Spotted owls won’t get needed protectionSpotted owls won’t get needed protection https://www.calwild.org/wp-content/uploads/2020/12/Northern-Spotted-Owl-USFWS-Pacific-Region-2.jpg 593 553 CalWild CalWild https://www.calwild.org/wp-content/uploads/2020/12/Northern-Spotted-Owl-USFWS-Pacific-Region-2.jpg
An uncertain future for a creature of the night
by André Sanchez
A long-standing symbol for conservation, the northern spotted owl’s (NSO) future is more uncertain than ever before. The species had been at the center of the so called “timber wars” that spanned the American Pacific Northwest in the 1990s in which the timber industry and conservationists were at odds over logging practices, particularly those that would extract old-growth forests that provide habitat for the NSO. Since that time, the NSO has been listed as threatened under the Federal Endangered Species Act (ESA) but is still in decline, largely due to habitat loss. The NSO is one of three subspecies of the spotted owl that include the California spotted owl and Mexican spotted owl, the latter of which does not occur in California but is still facing similar issues of decline.
On December 14 of this year, the U.S. Fish and Wildlife Service (FWS) published a document announcing that the NSO deserves being uplisted from threatened to endangered. In the document the FWS states “reclassification of the northern spotted owl from a threatened species to an endangered species is warranted but precluded by higher priority actions”. Several conservation organizations, including CalWild’s allies from the Environmental Protection Information Center, are disappointed over this decision.
With this most recent issue, FWS adds to several other ongoing debates about the NSO. First, the FWS released another decision document earlier this year that removed critical habitat for the NSO in portions of its range in Oregon and Washington, 2000. While not in CA, it nonetheless creates a potential slippery slope for removing habitat in a time when the FWS acknowledges the species is not doing well on its road to recovery. Second, an ongoing discussion amid wildlife researchers revolves around what kind of forest management actions should be taken to prevent wildfires and reduce potential impacts to NSO; such decisions could impact the habitat availability for NSO. Some researchers and resource managers argue that logging and thinning could help prevent severe wildfire impacts to the species, while others argue that such action does not make a difference and that wildfire may actually benefit the species. From what we have gathered, it is still up for significant debate but what we can agree on is that promoting logging and thinning as a lone solution can be slippery slope.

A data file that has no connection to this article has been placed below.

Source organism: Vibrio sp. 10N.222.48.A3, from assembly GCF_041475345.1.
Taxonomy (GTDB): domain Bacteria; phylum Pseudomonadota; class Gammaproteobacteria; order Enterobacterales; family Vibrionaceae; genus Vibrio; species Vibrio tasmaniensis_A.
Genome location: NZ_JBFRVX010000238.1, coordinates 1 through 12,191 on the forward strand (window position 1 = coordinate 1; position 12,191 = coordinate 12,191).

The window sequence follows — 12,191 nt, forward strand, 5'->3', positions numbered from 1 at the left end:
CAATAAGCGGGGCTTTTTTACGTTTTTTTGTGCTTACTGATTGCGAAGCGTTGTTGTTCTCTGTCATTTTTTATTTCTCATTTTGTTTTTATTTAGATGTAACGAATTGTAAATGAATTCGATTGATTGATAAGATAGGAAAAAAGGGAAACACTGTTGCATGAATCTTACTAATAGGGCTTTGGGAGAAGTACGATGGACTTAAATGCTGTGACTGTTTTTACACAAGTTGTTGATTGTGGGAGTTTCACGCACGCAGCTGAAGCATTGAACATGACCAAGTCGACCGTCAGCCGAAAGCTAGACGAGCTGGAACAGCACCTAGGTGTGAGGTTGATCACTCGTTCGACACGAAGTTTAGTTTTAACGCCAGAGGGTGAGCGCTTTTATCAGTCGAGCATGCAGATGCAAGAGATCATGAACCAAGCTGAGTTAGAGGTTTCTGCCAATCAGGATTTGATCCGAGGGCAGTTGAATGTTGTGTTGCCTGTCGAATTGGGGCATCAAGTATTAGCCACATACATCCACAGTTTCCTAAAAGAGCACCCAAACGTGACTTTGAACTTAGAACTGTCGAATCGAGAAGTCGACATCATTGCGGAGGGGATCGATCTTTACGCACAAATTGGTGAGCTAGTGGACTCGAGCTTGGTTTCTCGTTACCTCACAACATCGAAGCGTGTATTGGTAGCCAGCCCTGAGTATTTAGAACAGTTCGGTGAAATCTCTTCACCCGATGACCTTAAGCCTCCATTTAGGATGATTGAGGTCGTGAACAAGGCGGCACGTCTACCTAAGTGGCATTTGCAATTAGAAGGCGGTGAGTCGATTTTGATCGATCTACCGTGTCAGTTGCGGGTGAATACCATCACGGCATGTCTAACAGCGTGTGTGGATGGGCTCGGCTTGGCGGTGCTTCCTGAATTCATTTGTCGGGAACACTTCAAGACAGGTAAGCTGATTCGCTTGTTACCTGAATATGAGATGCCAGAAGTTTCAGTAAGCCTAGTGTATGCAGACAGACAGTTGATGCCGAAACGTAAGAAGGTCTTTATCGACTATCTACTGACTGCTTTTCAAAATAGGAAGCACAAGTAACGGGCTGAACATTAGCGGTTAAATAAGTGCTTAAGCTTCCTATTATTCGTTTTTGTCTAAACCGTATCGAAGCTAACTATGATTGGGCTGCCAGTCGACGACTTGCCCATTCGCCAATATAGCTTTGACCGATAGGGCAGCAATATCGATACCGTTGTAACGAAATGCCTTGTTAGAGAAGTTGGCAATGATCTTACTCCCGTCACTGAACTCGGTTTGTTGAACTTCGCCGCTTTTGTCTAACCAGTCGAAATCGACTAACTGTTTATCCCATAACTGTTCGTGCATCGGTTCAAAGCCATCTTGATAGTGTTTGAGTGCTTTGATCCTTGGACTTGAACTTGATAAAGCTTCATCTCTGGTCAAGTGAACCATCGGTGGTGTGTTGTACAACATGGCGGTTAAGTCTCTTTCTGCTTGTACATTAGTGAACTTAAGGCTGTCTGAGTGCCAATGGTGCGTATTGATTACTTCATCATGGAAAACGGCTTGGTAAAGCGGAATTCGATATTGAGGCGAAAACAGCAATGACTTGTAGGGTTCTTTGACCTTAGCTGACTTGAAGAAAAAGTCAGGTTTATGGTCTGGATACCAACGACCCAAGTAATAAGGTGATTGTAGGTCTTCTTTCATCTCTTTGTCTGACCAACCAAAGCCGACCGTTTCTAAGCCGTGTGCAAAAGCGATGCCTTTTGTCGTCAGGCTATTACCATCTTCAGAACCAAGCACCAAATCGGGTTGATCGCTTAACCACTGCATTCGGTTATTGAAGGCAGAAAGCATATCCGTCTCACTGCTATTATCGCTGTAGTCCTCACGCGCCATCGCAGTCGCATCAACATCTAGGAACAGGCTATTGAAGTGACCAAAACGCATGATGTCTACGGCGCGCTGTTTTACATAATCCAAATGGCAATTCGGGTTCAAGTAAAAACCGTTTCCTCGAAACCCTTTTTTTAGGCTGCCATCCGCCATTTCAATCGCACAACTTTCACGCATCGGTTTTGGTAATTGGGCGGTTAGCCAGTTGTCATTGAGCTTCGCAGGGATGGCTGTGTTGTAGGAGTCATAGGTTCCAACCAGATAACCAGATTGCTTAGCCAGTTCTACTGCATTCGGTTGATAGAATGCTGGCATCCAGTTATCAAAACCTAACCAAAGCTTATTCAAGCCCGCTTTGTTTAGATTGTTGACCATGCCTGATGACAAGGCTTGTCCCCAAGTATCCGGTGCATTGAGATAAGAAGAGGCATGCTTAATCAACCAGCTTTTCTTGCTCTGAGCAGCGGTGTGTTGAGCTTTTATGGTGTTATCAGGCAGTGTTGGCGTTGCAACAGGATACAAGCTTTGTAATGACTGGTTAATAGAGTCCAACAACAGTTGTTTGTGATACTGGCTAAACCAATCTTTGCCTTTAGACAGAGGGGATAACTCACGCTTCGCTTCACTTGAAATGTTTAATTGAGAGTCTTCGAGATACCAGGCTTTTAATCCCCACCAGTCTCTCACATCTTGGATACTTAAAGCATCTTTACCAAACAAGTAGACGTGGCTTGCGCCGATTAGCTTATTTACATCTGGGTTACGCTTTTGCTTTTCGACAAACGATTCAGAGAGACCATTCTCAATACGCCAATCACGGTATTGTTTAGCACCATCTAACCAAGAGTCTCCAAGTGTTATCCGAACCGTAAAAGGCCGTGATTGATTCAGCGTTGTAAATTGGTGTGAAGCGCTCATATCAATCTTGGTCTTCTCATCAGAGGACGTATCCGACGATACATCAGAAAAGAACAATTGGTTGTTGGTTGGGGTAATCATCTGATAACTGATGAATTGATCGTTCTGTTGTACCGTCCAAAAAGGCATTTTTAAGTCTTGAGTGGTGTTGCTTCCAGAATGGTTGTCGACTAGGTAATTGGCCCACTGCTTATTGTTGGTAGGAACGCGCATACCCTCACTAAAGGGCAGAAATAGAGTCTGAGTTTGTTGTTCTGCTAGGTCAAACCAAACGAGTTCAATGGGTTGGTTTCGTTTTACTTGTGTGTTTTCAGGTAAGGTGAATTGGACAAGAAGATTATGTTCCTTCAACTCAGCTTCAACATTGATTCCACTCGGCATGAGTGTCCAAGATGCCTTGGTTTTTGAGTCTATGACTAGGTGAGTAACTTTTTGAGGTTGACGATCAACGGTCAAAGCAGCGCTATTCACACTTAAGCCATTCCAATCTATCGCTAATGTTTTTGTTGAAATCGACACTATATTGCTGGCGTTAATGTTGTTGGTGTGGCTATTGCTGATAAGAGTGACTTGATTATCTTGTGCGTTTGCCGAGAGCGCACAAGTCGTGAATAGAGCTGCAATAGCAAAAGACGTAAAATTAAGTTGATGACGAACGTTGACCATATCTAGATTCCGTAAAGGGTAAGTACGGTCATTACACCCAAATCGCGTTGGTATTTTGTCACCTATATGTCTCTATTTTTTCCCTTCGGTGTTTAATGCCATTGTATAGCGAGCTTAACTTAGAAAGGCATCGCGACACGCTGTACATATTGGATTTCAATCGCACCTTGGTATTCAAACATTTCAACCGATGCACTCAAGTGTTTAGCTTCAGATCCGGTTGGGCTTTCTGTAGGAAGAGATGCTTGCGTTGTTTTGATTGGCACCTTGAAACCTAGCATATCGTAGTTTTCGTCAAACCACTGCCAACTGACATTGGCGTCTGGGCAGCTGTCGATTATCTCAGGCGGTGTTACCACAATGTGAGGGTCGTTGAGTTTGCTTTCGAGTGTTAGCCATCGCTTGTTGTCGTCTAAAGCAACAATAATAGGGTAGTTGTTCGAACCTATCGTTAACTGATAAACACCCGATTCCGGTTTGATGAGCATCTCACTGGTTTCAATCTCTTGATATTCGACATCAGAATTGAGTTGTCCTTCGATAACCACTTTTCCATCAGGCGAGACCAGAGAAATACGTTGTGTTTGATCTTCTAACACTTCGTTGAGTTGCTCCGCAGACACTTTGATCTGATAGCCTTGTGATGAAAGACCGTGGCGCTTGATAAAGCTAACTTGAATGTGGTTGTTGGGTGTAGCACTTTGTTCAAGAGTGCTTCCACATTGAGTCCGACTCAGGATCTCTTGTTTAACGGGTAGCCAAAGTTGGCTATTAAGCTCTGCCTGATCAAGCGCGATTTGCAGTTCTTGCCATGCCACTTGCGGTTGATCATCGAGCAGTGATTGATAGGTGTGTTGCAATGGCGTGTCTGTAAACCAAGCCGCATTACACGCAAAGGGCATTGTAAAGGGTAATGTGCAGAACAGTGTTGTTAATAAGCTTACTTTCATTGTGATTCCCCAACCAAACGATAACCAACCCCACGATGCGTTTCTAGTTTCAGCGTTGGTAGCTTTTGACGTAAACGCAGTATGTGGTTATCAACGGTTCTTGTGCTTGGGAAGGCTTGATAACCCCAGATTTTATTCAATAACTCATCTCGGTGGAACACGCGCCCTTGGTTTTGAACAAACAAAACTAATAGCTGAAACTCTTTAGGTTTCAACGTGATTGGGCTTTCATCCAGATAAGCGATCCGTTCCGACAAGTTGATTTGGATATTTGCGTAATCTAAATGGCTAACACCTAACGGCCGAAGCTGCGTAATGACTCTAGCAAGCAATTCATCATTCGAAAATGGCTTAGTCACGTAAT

If such management actions are being considered, then it would be wise to think about them in terms of more than just the NSO and look at how other species may be impacted as well. Several other species share the same habitat with the NSO in CA’s portion of the Pacific Northwest, including the marbled murrelet that is also listed as threatened under the ESA. More than that, in a time of increasing climate change impacts we should aim to provide both ecological and economic benefits in the best manner possible, not opt for one or the other.
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